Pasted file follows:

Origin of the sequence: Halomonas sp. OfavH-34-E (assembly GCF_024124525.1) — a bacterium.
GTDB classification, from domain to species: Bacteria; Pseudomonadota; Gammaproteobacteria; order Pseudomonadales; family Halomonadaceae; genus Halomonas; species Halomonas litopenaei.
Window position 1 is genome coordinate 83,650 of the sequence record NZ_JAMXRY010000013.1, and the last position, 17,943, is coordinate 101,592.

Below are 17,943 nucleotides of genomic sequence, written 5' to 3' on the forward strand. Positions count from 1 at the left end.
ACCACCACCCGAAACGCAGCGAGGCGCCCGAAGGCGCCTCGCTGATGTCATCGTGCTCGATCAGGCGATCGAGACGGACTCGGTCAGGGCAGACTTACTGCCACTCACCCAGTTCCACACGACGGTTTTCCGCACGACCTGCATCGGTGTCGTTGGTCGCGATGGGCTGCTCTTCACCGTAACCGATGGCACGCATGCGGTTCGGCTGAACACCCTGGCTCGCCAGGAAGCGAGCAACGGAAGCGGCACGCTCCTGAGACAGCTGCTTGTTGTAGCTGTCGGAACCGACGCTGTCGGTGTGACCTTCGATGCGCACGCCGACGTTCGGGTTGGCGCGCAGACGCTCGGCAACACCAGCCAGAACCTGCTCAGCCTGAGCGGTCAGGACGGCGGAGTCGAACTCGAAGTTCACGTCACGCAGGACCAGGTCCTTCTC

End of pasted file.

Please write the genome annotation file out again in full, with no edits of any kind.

Origin of the sequence: Halomonas sp. OfavH-34-E (assembly GCF_024124525.1) — a bacterium.
GTDB classification, from domain to species: Bacteria; Pseudomonadota; Gammaproteobacteria; order Pseudomonadales; family Halomonadaceae; genus Halomonas; species Halomonas litopenaei.
Window position 1 is genome coordinate 83,650 of the sequence record NZ_JAMXRY010000013.1, and the last position, 17,943, is coordinate 101,592.

Below are 17,943 nucleotides of genomic sequence, written 5' to 3' on the forward strand. Positions count from 1 at the left end.
ACCACCACCCGAAACGCAGCGAGGCGCCCGAAGGCGCCTCGCTGATGTCATCGTGCTCGATCAGGCGATCGAGACGGACTCGGTCAGGGCAGACTTACTGCCACTCACCCAGTTCCACACGACGGTTTTCCGCACGACCTGCATCGGTGTCGTTGGTCGCGATGGGCTGCTCTTCACCGTAACCGATGGCACGCATGCGGTTCGGCTGAACACCCTGGCTCGCCAGGAAGCGAGCAACGGAAGCGGCACGCTCCTGAGACAGCTGCTTGTTGTAGCTGTCGGAACCGACGCTGTCGGTGTGACCTTCGATGCGCACGCCGACGTTCGGGTTGGCGCGCAGACGCTCGGCAACACCAGCCAGAACCTGCTCAGCCTGAGCGGTCAGGACGGCGGAGTCGAACTCGAAGTTCACGTCACGCAGGACCAGGTCCTTCTC